Moral letters to Lucilius/Letter 35
XXXV. On the Friendship of Kindred Minds
1. When I urge you so strongly to your studies, it is my own interest which I am consulting; I want your friendship, and it cannot fall to my lot unless you proceed, as you have begun, with the task of developing yourself. For now, although you love me, you are not yet my friend. "But," you reply, "are these words of different meaning?" Nay, more, they are totally unlike in meaning. A friend loves you, of course; but one who loves you is not in every case your friend. Friendship, accordingly, is always helpful, but love sometimes even does harm. Try to perfect yourself, if for no other reason, in order that you may learn how to love.
2. Hasten, therefore, in order that, while thus perfecting yourself for my benefit, you may not have learned perfection for the benefit of another. To be sure, I am already deriving some profit by imagining that we two shall be of one mind, and that whatever portion of my strength has yielded to age will return to me from your strength, although there is not so very much difference in our ages. 3. But yet I wish to rejoice in the accomplished fact. We feel a joy over those whom we love, even when separated from them, but such a joy is light and fleeting; the sight of a man, and his presence, and communion with him, afford something of living pleasure; this is true, at any rate, if one not only sees the man one desires, but the sort of man one desires. Give yourself to me, therefore, as a gift of great price, and, that you may strive the more, reflect that you yourself are mortal, and that I am old. 4. Hasten to find me, but hasten to find yourself first. Make progress, and, before all else, endeavour to be consistent with yourself. And when you would find out whether you have accomplished anything, consider whether you desire the same things to-day that you desired yesterday. A shifting of the will indicates that the mind is at sea, heading in various directions, according to the course of the wind. But that which is settled and solid does not wander from its place. This is the blessed lot of the completely wise man, and also, to a certain extent, of him who is progressing and has made some headway. Now what is the difference between these two classes of men? The one is in motion, to be sure, but does not change its position; it merely tosses up and down where it is; the other is not in motion at all. Farewell.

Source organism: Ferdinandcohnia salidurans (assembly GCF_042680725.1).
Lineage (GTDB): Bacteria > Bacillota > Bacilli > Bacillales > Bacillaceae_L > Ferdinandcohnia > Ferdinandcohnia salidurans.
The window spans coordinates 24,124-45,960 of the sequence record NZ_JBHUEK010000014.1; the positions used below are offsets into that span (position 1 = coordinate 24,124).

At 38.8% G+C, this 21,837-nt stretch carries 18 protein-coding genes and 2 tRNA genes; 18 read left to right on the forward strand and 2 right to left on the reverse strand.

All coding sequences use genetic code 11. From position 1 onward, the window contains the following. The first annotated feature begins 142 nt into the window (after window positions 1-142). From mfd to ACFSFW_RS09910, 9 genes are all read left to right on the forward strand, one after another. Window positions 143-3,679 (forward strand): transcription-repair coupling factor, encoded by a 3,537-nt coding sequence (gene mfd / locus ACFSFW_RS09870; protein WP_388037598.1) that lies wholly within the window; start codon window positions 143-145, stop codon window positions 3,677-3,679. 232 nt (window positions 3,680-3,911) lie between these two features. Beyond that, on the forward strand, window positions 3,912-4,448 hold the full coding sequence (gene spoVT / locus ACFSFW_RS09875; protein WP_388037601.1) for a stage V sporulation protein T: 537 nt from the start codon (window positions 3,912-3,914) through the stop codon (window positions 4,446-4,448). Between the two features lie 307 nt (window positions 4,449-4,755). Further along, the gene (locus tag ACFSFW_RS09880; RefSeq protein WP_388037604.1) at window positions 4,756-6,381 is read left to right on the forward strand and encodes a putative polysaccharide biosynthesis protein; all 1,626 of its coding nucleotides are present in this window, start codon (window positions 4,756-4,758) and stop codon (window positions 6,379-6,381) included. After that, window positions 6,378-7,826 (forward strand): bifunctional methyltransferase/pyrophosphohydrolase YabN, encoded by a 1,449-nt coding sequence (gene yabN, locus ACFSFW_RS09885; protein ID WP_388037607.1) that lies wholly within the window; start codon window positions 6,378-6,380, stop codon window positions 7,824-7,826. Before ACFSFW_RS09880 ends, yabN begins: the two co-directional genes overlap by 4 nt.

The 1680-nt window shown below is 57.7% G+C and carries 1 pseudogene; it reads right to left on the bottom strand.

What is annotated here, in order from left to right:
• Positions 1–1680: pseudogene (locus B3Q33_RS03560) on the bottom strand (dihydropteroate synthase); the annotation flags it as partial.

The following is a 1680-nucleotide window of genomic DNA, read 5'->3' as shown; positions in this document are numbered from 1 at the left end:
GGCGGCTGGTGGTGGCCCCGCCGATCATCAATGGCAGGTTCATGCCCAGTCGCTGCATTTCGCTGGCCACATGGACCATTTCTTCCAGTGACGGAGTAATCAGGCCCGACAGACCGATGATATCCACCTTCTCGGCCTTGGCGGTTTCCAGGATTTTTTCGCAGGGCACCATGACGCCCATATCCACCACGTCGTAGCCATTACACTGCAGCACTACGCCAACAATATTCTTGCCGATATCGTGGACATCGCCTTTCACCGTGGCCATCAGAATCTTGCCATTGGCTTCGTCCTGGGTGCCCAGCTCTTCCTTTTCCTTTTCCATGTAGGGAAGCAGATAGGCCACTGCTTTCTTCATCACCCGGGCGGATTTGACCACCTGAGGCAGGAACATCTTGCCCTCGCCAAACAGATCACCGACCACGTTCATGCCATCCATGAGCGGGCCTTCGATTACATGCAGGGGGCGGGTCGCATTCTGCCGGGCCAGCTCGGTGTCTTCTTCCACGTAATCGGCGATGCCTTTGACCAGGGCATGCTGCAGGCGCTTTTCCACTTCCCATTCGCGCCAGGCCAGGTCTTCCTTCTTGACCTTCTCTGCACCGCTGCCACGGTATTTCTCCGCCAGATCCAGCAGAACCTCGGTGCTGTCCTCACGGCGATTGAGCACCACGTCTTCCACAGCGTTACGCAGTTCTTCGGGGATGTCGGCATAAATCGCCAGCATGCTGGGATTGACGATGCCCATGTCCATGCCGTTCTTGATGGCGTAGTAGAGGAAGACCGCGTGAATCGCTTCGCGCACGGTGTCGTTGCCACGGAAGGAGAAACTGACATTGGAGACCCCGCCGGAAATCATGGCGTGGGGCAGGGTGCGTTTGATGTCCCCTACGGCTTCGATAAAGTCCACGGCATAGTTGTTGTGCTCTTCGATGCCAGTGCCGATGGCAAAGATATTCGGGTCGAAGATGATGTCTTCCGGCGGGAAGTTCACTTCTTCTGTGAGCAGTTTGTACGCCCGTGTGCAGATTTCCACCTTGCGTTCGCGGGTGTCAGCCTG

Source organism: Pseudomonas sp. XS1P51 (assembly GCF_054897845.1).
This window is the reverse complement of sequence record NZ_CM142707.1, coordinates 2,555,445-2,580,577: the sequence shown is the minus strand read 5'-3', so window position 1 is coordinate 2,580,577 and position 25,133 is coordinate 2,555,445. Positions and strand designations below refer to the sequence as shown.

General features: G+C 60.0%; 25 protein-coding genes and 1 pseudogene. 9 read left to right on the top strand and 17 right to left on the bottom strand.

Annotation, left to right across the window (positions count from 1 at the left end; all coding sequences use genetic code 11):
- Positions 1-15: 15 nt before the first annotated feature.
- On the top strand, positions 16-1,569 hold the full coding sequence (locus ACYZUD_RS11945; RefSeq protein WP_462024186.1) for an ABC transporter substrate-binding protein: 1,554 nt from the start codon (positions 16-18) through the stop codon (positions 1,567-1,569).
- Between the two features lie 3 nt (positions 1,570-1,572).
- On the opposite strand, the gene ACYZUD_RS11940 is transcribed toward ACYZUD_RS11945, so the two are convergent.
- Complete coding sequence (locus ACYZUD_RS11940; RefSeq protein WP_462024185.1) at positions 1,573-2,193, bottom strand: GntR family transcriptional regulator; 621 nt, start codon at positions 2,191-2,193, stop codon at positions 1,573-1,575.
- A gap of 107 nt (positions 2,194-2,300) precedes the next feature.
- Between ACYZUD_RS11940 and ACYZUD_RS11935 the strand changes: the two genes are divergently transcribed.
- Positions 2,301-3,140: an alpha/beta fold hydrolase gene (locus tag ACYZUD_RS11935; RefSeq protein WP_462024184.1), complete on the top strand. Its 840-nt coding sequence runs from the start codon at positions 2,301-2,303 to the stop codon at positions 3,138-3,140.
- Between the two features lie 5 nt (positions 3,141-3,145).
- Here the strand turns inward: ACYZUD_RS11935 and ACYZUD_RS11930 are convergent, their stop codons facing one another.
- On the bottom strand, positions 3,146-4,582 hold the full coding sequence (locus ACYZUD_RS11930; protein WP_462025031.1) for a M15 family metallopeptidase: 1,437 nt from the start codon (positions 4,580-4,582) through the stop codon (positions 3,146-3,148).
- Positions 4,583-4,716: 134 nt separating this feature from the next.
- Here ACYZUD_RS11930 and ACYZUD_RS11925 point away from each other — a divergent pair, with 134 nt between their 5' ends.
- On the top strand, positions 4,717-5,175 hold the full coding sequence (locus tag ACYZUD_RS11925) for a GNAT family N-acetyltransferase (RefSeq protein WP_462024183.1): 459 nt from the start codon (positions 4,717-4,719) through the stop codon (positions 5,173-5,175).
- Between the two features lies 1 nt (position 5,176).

- The question of Lucilius represents the popular view, which regards love as including friendship. But according to Seneca it is only the perfect love, from which all selfishness has been removed, that becomes identical with friendship.